I construct magical worlds in my work. With everyday work-place objects, I swirl together themes of energy, humility, science, environment, and home to create an enchanting experience. A humorous quality blended with blue emotions are embedded in my art: I treat materials as characters; moreover, with binary-coding controls, simple movements are repeating endlessly. My research combines ancient philosophy and modern technologies to craft a form of futurism. My installations and sculptures are kinetic: using basic coding and sensors, the work interacts with its viewers and the space around it.
I believe the order of our world exists in a binary mode, with every corner maintaining the balance of Yin-Yang. This correlates to the binary language involved in the coding of my work. In Chinese philosophy, the universe creates itself out of a primary chaos of material energy, organized into the cycles of Yin and Yang and formed into objects and lives. Visualizing the balance of forces, energy cycles through my personal emotions, thus prompting me to create immersive 4-D images—ones designed to inspire viewers to rethink their lives.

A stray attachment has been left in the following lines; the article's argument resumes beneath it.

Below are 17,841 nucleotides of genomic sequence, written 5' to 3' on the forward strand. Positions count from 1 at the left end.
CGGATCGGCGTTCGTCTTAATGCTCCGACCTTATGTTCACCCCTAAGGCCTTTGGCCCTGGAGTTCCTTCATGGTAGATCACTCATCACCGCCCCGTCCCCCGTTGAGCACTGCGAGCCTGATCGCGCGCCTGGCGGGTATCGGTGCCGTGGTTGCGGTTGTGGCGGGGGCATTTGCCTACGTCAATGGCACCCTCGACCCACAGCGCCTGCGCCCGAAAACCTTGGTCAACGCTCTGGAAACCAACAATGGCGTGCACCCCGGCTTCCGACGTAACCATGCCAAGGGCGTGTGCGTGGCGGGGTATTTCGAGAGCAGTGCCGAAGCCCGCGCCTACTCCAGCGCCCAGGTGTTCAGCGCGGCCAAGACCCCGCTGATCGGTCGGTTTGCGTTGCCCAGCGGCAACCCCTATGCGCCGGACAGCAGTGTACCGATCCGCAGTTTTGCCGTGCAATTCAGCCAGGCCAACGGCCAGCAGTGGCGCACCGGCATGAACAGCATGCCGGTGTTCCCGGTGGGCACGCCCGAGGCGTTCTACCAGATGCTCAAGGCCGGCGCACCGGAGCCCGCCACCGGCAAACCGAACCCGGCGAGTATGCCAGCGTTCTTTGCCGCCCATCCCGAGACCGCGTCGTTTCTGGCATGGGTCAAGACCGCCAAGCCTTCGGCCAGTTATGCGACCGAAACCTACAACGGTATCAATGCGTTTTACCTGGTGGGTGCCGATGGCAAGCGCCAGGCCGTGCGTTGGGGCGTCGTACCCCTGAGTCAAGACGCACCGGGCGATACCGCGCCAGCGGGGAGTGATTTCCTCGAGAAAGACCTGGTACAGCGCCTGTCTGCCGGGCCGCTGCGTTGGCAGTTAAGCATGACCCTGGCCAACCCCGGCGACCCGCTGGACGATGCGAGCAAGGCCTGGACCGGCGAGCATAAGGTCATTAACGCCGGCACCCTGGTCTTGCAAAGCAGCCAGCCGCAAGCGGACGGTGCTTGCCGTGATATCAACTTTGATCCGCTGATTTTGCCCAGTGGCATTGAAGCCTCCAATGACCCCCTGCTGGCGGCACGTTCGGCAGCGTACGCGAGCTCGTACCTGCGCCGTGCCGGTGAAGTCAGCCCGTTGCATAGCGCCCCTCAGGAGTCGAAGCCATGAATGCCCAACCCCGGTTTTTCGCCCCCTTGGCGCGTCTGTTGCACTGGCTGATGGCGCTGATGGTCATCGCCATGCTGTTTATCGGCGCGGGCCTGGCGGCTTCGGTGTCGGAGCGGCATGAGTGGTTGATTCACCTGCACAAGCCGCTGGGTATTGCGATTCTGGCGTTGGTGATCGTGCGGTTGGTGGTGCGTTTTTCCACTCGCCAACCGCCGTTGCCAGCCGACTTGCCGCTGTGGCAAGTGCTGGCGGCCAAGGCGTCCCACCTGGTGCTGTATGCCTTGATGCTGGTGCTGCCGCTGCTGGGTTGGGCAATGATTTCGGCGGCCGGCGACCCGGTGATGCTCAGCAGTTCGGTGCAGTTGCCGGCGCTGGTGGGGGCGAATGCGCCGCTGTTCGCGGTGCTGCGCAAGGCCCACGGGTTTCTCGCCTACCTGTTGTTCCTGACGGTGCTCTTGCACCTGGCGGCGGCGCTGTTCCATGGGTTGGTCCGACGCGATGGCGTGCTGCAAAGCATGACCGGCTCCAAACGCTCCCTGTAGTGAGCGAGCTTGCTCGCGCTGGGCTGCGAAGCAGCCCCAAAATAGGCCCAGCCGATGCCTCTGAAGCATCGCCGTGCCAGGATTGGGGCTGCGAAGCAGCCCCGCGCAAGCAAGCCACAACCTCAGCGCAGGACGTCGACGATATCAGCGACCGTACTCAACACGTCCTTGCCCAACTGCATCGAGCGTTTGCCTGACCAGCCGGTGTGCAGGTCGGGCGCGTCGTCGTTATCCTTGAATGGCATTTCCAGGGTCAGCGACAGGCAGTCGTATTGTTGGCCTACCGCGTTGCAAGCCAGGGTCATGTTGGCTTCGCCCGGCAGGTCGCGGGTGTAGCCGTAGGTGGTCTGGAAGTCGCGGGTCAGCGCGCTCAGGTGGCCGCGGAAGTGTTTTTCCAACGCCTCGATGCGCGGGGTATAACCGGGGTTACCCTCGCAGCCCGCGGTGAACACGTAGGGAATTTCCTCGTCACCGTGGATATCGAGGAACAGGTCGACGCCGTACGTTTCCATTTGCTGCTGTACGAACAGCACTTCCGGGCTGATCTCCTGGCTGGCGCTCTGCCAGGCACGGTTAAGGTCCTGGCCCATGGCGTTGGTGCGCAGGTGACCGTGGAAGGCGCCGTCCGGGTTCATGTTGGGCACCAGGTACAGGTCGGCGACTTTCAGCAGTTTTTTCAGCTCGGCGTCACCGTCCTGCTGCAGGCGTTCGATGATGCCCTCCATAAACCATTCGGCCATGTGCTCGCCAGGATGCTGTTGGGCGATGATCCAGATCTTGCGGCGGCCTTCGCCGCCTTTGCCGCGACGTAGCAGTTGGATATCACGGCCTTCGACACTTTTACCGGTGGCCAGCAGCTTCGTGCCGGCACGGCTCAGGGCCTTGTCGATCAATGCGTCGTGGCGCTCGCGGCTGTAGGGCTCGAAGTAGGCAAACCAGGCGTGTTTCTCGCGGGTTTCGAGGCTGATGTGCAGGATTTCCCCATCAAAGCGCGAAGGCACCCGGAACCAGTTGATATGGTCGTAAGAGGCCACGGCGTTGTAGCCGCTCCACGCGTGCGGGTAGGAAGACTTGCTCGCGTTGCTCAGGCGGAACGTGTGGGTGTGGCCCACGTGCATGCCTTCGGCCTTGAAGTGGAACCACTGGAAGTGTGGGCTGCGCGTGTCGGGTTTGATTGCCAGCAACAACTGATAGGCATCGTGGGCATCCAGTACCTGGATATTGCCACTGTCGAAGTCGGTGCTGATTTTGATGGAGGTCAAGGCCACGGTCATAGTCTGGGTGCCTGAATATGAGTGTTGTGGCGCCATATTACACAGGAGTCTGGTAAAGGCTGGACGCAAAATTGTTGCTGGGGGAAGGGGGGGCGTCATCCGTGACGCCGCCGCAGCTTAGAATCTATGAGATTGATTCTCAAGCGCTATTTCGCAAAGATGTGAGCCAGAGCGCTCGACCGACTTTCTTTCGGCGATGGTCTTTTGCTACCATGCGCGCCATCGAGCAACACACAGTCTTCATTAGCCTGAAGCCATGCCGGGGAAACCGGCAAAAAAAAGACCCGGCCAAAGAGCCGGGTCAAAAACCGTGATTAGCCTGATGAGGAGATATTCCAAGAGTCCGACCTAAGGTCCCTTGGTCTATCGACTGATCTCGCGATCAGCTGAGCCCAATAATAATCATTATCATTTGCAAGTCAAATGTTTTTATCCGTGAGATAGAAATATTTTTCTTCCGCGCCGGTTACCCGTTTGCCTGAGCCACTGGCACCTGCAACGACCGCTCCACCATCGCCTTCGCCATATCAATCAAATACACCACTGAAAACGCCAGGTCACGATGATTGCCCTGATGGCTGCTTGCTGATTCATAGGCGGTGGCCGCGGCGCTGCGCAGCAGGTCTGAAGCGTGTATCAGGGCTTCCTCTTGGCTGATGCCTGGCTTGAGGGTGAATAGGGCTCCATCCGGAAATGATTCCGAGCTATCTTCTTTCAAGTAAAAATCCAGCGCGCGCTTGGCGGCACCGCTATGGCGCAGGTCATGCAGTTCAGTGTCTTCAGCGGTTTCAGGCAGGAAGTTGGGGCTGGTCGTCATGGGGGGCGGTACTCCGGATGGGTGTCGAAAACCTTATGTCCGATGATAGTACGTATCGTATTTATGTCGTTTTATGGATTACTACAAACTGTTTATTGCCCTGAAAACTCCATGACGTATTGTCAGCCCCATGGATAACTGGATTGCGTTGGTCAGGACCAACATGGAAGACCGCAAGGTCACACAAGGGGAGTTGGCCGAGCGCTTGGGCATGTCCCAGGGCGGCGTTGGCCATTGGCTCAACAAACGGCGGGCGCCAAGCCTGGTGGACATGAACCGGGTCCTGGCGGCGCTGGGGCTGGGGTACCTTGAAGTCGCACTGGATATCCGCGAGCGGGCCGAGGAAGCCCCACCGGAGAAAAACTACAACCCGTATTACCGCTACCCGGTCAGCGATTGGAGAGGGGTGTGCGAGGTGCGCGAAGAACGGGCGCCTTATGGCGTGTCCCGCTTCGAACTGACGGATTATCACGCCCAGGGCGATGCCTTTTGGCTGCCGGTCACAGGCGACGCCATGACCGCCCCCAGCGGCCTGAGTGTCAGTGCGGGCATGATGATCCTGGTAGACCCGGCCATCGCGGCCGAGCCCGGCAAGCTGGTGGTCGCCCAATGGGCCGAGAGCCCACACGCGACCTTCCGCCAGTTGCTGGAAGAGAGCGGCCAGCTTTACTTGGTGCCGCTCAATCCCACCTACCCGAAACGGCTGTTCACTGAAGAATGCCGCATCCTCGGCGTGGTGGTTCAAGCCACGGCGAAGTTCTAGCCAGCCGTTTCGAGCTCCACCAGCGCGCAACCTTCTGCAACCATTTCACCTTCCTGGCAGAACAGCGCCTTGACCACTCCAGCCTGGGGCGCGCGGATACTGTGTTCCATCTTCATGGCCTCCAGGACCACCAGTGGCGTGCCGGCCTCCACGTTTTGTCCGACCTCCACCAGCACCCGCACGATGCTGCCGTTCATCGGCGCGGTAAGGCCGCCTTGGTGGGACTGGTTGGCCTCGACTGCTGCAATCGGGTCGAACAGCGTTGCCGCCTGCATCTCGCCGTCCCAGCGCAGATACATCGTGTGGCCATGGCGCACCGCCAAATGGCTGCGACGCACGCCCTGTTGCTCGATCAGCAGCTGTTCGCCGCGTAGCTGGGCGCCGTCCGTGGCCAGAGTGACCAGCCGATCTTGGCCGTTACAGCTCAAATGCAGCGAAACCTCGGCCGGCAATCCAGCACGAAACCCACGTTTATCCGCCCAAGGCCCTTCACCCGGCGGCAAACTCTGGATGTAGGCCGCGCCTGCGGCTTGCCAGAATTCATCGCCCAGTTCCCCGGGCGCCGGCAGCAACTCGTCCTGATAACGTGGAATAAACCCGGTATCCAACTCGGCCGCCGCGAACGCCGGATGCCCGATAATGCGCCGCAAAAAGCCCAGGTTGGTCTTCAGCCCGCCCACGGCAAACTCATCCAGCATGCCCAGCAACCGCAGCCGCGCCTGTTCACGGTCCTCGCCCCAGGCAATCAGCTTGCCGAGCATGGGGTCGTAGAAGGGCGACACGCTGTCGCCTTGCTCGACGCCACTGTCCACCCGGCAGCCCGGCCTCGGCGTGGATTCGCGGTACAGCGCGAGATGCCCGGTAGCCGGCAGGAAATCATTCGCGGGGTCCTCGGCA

K-12 Art Educator Residency
In residence: July 31 – August 14
“I have always enjoyed stories about the lives people live – those so fanciful they become movies, myths/legends and those based on the simple behaviors that make us human.”
Andrea Simons-Novak is a storyteller who works in oil, acrylic, watercolor and bias-relief assemblage mediums. Her work reflects a dramatic “still” in time used by Baroque artists and the combination of classical and contemporary objects and symbols of the Surrealists. The Michigan native enjoys exploring the correlation between human and animal behaviors and expressions observed in nature by staging animals, primarily birds, as characters in her paintings. These figures communicate as the human figure would but in a much more elegant, intriguing, and less obvious manner.
Novak has a Bachelor of Fine Arts degree from the University of Michigan with a concentration in oil and watercolor painting (1995). She studied a semester abroad in Florence, Italy where she was immersed in plein-air landscape watercolor painting and art history. She also holds a Master of Art degree from Eastern Michigan University with a focus in Painting (2003). She has exhibited as a visiting artist at various galleries in Michigan including the Washington Street Gallery in Ann Arbor, the Lawrence Street Gallery in Ferndale, the Ford Gallery in Ypsilanti, and the Main Branch Gallery in Grayling.